United States/Germany/United Kingdom, 2009
U.S. Release Date:
R (Violence, Profanity)
Theatrical Aspect Ratio:
Clive Owen, Naomi Watts, Armin Mueller-Stahl, Ulrich Thomsen
Eric Warren Singer
Reinhold Heil, Johnny Klimek, Tom Tykwer
The International possesses the look and feel of a thriller, but not the heart or soul of one. With a cold, clinical precision, director Tom Tykwer establishes the complex narrative and weaves in a few extraneous action sequences, but it's an exercise in plot contortions. There are no characters to speak of - just moving pieces that go where the storyline demands and do what the storyline requires. Clive Owen, normally an actor of great charisma and energy, is flat. And Naomi Watts is criminally underused. She spends most of her screen time standing around playing second fiddle to Owen. In the end, we're left wondering why she agreed to be in the film.
The premise will resonate strongly with many viewers in an era when bankers have supplanted lawyers and politicians as the most detestable individuals on the face of the planet. The cadre at the top of the control structure of the International Bank for Business and Credit (IBBC) are organizing arms deals so they can control the debt of countries in Africa and the Middle East where there are skirmishes and border wars. When someone crosses the IBBC or comes close to exposing one of their secrets, that individual's life expectancy decreases dramatically. Maverick Interpol agent Louis Salinger (Clive Owen) and his bedraggled sidekick, New York assistant D.A. Eleanor Whitman (Naomi Watts), are out for justice when one of their mutual colleagues is killed, but they soon find themselves on the outside looking in when the IBBC exerts influence on their superiors.
The story unfolds like a novel of international intrigue but there's almost too much information and exposition to convey cleanly within the confines of a two-hour motion picture. There are also a couple of extended action scenes (including a rather spectacular shoot-out at the Guggenheim Museum that is as good-looking as it is dramatically unnecessary) that appear to have been shoehorned into the movie to increase its action quotient. The ultimate pointlessness of these scenes makes them feel more like loud, messy distractions. Their inclusion indicates the filmmakers' tacit acceptance that the predominantly cerebral thriller is a dying breed. It's like watching something written by Len Deighton that keeps being interrupted by an episode of 24.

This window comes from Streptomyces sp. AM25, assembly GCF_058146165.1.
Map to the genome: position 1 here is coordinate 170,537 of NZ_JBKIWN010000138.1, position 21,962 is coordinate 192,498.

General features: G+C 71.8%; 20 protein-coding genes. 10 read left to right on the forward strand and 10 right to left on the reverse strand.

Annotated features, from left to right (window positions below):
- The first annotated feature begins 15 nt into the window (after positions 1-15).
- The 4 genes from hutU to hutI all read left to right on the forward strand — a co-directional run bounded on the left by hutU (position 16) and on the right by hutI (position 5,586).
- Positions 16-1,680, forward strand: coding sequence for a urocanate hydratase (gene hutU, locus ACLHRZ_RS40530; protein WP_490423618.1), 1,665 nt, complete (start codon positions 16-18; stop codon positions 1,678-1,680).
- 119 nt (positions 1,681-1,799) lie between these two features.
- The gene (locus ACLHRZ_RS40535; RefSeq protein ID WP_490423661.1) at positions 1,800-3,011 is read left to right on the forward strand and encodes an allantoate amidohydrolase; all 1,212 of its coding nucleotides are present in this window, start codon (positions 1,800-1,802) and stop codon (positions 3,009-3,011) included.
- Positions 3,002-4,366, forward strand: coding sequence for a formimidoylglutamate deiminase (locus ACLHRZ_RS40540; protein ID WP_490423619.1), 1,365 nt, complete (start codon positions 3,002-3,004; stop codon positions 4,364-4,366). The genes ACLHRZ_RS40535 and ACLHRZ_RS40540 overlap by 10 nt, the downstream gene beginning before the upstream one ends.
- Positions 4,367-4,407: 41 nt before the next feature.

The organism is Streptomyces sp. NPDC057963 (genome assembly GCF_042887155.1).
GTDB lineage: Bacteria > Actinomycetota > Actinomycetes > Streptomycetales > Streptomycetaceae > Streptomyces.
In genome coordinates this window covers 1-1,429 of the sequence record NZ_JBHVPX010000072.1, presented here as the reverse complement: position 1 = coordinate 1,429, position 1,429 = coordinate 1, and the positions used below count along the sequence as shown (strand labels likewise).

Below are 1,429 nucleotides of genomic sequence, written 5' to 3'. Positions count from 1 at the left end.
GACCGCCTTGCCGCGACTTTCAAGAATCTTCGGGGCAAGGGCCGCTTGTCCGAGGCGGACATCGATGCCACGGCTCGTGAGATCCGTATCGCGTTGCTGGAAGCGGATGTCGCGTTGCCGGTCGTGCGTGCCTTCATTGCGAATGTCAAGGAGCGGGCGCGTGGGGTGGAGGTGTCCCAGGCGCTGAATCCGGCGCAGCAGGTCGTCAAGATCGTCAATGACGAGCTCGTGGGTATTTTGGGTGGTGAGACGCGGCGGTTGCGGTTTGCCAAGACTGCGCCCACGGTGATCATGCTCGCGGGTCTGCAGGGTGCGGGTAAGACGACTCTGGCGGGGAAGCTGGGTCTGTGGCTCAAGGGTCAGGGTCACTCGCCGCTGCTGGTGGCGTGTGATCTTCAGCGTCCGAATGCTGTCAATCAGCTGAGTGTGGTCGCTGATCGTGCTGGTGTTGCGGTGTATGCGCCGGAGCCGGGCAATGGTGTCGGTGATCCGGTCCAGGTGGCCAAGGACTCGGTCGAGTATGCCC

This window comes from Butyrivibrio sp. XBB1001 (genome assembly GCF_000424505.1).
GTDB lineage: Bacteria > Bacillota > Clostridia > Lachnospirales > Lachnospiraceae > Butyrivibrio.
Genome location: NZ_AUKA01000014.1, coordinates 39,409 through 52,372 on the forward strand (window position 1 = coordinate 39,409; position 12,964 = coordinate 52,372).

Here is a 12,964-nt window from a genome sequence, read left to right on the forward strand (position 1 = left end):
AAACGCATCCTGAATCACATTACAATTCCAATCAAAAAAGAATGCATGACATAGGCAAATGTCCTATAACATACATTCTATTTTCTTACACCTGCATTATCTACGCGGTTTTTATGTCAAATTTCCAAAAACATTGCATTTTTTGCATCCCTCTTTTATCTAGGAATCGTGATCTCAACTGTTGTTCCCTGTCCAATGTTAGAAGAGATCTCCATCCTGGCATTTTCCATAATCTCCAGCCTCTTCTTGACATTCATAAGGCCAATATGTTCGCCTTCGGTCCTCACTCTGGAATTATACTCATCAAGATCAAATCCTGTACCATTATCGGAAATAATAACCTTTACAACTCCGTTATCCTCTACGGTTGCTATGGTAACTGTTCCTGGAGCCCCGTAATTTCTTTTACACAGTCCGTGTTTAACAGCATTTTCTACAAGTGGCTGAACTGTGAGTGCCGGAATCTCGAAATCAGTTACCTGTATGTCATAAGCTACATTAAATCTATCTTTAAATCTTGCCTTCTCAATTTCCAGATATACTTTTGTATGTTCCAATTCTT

The lead characters are as uninteresting as any I have encountered in this sort of motion picture. Much as I generally appreciate both actors, I was underwhelmed by them in The International. Their characters aren't merely underdeveloped - they're undeveloped. Late in the movie when Louis is faced with a moral dilemma, I discovered I had no vested interest in how he resolved the situation. It piqued my intellectual curiosity, but it didn't concern me if the solution led to his death. Strangely, the most interesting individual in the film is Wilhelm Wexler (veteran Armin Mueller-Stahl), an ex-Stasi colonel who gathers intelligence for the IBBC. When you look into his eyes, you can see a soul - something that's not true of Louis.
For a story with such complex development, the ending is anticlimactic. How likely is it that with so many power brokers in play that the final act will feature a stand-off between two men? The movie fails in its resolution because it reduces all of the plotting and counter-plotting, all of the influence peddling and high-level blackmail, to the simplest of equations: one main pointing a gun at another. For a production that aspires to be so much more than a typical thriller, The International concludes on a too-familiar note.
To date, director Tykwer is probably best known as the architect of Run Lola Run, the fast-paced, high-voltage thriller that became a huge success on the art house circuit a decade ago. Little of the innovation or energy evident in Run Lola Run can be found in The International. In fact, this film's greatest strength lies not in its visceral, action-oriented scenes but in those that hint at the kinds of international conspiracies that are easy enough to believe in today's economic climate. The main thing that keeps The International from being truly gripping is the replacement of flesh-and-blood protagonists with photogenic mannequins.